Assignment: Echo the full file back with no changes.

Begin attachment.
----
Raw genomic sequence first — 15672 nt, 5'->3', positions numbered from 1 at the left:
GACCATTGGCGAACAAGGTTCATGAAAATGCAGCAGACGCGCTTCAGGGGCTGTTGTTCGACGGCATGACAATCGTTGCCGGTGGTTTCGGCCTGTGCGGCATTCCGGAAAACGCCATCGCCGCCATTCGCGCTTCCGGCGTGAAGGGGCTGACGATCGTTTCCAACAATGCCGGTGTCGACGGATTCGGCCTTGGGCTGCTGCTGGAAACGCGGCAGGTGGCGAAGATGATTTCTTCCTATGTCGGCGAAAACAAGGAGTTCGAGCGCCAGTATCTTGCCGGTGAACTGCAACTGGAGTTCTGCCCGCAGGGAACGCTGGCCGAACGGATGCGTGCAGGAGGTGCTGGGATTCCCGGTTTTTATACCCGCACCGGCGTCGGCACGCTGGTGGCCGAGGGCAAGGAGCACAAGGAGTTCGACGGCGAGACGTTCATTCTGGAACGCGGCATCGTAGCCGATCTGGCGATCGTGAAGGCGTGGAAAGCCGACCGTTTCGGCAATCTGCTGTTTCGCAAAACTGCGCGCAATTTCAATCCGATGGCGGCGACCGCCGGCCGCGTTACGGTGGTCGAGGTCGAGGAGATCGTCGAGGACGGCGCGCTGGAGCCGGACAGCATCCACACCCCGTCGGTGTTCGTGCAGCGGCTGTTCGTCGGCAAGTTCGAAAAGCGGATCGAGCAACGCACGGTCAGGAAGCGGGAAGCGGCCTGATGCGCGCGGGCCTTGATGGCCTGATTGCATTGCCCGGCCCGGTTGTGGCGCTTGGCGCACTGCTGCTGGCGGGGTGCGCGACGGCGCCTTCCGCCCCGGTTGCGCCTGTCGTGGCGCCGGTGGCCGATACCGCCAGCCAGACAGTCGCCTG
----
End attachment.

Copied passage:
Raw genomic sequence first — 15672 nt, 5'->3', positions numbered from 1 at the left:
GACCATTGGCGAACAAGGTTCATGAAAATGCAGCAGACGCGCTTCAGGGGCTGTTGTTCGACGGCATGACAATCGTTGCCGGTGGTTTCGGCCTGTGCGGCATTCCGGAAAACGCCATCGCCGCCATTCGCGCTTCCGGCGTGAAGGGGCTGACGATCGTTTCCAACAATGCCGGTGTCGACGGATTCGGCCTTGGGCTGCTGCTGGAAACGCGGCAGGTGGCGAAGATGATTTCTTCCTATGTCGGCGAAAACAAGGAGTTCGAGCGCCAGTATCTTGCCGGTGAACTGCAACTGGAGTTCTGCCCGCAGGGAACGCTGGCCGAACGGATGCGTGCAGGAGGTGCTGGGATTCCCGGTTTTTATACCCGCACCGGCGTCGGCACGCTGGTGGCCGAGGGCAAGGAGCACAAGGAGTTCGACGGCGAGACGTTCATTCTGGAACGCGGCATCGTAGCCGATCTGGCGATCGTGAAGGCGTGGAAAGCCGACCGTTTCGGCAATCTGCTGTTTCGCAAAACTGCGCGCAATTTCAATCCGATGGCGGCGACCGCCGGCCGCGTTACGGTGGTCGAGGTCGAGGAGATCGTCGAGGACGGCGCGCTGGAGCCGGACAGCATCCACACCCCGTCGGTGTTCGTGCAGCGGCTGTTCGTCGGCAAGTTCGAAAAGCGGATCGAGCAACGCACGGTCAGGAAGCGGGAAGCGGCCTGATGCGCGCGGGCCTTGATGGCCTGATTGCATTGCCCGGCCCGGTTGTGGCGCTTGGCGCACTGCTGCTGGCGGGGTGCGCGACGGCGCCTTCCGCCCCGGTTGCGCCTGTCGTGGCGCCGGTGGCCGATACCGCCAGCCAGACAGTCGCCTG